Catalogers and other direct marketers have survived and prospered largely because of their discipline in measuring return on investment. The Internet, however, has introduced a new set of rules and a new means of advertising. It isn’t rocket science, but it can be a costly mistake to wander in uninitiated.
Cost-per-thousand and cost-per-click models each have their place. But apply the wrong model to your business or manage it less than perfectly and you could find yourself out of money and even out of business. The only model that guarantees merchants a profit on every sale is cost per order.
Traditional advertisers have paid for print advertising based on the CPM model, which is based on how many readers might view their ad. As direct marketers, catalogers have a similar CPM cost to print and mail their books to a more targeted audience of potential buyers with a much more measurable response method based on the number of orders placed via their call centers.
However, they share the same frustration expressed by many advertisers: “I know I’m wasting half of my advertising (or mailing) dollars. I just don’t know which half.”
For decades, that was the conventional pessimistic view about CPM advertising. Yet, advertisers were required to allocate most of their marketing budgets to this approach because there have been few alternatives.
CPM still provides value for certain big brands fighting to defend market share. In addition, disciplined catalogers can use the CPM direct mail model because they have something a traditional advertiser doesn’t – the ability to track the orders received from those who are mailed the catalog.
The advent of the Internet provided a new customer prospecting vehicle that catalogers could use, requiring only that a Web site be set up to present products and receive orders. The next step was to use the CPM ad models that were initially created on the Internet, such as banner ads on the major portal sites, to invite shoppers to come to their Web site. The prices for these banner ads were quickly raised to unrealistic levels by dot-com start-ups. Most catalogers avoided this irrational exuberance because of their ROI focus. Today, armed with perfect 20/20 hindsight, we’re all a lot smarter.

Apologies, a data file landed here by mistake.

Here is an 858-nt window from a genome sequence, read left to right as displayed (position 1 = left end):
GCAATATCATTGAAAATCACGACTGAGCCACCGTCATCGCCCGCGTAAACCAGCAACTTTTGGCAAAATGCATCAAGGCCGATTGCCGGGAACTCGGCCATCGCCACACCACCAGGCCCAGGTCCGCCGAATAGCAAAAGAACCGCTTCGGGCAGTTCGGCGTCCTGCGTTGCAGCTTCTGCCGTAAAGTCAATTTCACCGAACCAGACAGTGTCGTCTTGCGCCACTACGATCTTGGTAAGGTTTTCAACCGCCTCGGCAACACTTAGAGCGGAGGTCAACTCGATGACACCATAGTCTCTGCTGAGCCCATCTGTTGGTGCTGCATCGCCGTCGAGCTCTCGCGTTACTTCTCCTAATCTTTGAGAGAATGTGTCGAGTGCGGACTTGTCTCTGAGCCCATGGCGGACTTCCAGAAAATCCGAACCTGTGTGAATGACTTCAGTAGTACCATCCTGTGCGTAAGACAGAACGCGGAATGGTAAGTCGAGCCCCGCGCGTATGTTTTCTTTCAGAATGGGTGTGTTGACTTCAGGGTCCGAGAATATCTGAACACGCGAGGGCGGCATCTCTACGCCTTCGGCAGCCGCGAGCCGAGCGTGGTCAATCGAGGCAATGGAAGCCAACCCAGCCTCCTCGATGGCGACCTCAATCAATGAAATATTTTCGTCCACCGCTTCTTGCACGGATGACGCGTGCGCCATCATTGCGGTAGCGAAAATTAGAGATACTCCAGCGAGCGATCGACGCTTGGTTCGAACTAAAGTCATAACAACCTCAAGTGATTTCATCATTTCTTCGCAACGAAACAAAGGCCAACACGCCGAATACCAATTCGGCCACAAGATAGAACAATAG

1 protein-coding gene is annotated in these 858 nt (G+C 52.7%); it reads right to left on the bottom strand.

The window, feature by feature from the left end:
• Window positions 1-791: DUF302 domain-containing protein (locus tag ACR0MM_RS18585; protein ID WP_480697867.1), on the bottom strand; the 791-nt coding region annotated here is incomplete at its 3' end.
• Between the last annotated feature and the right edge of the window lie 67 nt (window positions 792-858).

The next wave of Internet advertising was CPC. In this new cost-per-click model, catalogers pay only when the consumer sees the ad, clicks on it and goes to the cataloger’s Web site. Though not every click results in a sale, this model is clearly more efficient than CPM. Seems perfect, right? Not so fast. Let’s peel back a few layers and see what we find.
Initially, the model was a fixed-price CPC. The media outlet set the cost it would charge for each click and the advertiser paid the going rate. That worked until advertisers figured out they couldn’t make money. The rules were changed a bit to a bid-based CPC (thanks to Overture and Google). In other words, the advertiser determines how much it can afford per click, then places its “bid” with the media outlet, and the highest bidders are ranked highest in the search results.
Given human nature, consumers tend to click on the top search results first, so those advertisers bidding the highest get the most traffic. Though it’s better than fixed-price CPC, it is not a panacea. In any auction, the winner pays more than anyone else in the game for whatever they “win.”
In today’s bid-based CPC model, one winning bidder may pay only a few pennies per click to attract a shopper searching for penny loafers whereas another bidder may pay $20 or more to attract someone to a credit card or gaming site. Consequently, while the bid-based CPC model is everyone’s darling of the moment, logic tells you that the current levels of the high-flying model cannot be sustained. Paying for clicks and praying for orders will continue until the irrational bidders are out of business, and those remaining use a scientific ROI calculation basis to determine their bids.